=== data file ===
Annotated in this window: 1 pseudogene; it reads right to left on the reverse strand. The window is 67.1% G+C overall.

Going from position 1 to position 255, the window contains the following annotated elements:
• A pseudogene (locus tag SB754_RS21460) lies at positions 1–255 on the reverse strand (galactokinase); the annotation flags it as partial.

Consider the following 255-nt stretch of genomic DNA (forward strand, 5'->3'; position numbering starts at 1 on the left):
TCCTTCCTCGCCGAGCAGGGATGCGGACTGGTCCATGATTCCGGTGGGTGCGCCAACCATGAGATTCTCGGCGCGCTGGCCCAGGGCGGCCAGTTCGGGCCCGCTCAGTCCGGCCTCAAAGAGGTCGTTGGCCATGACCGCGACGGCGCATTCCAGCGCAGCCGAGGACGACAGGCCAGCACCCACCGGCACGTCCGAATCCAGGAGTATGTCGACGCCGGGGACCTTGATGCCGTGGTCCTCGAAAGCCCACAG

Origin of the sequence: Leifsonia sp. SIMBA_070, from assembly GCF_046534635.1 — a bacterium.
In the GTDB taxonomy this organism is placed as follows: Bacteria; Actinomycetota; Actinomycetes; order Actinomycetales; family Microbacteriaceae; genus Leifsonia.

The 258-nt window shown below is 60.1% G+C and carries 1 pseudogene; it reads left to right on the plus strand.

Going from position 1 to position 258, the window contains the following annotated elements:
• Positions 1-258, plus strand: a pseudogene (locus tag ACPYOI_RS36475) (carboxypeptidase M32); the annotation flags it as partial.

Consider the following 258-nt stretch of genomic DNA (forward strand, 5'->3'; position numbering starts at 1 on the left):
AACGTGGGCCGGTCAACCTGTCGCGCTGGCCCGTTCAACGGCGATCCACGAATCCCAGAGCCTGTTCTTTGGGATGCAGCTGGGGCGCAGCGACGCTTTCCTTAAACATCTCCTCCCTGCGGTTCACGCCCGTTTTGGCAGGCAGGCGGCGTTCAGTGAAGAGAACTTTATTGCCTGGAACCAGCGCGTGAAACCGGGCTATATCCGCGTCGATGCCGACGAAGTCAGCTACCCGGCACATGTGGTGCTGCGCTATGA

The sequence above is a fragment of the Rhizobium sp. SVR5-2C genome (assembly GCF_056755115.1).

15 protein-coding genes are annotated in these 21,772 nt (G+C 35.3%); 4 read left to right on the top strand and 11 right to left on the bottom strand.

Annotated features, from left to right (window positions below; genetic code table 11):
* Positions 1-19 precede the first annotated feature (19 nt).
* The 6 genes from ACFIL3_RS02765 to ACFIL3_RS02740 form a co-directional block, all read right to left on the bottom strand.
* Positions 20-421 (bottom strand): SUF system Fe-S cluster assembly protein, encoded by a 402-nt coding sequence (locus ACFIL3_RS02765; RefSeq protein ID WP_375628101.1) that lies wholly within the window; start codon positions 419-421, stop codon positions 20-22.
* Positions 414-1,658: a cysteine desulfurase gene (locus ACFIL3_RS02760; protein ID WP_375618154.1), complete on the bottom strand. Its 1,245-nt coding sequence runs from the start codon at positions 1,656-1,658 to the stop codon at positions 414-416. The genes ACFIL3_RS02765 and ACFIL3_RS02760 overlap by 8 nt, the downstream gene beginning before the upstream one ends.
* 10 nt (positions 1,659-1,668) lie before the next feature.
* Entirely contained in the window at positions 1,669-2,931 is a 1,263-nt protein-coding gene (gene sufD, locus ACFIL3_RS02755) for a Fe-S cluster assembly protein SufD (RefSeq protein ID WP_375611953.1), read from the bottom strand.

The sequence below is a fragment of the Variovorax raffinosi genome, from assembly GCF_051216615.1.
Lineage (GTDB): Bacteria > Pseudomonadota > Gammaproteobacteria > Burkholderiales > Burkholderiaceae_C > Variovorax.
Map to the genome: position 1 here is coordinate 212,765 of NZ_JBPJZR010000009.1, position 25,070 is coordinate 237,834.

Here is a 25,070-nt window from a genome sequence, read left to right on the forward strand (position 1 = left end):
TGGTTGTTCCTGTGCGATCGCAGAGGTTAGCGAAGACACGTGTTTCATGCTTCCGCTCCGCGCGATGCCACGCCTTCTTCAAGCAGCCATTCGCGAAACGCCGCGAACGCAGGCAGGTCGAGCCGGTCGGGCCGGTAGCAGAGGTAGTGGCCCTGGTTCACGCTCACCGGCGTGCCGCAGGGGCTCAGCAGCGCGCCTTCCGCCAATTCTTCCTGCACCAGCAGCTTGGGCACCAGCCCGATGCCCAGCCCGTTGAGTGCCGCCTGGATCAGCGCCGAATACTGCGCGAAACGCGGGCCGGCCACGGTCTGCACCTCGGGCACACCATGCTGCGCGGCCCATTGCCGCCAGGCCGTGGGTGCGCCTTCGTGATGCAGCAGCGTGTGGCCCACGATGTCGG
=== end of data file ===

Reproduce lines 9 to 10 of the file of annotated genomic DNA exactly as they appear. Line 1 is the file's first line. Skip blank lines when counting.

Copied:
Going from position 1 to position 258, the window contains the following annotated elements:
• Positions 1-258, plus strand: a pseudogene (locus tag ACPYOI_RS36475) (carboxypeptidase M32); the annotation flags it as partial.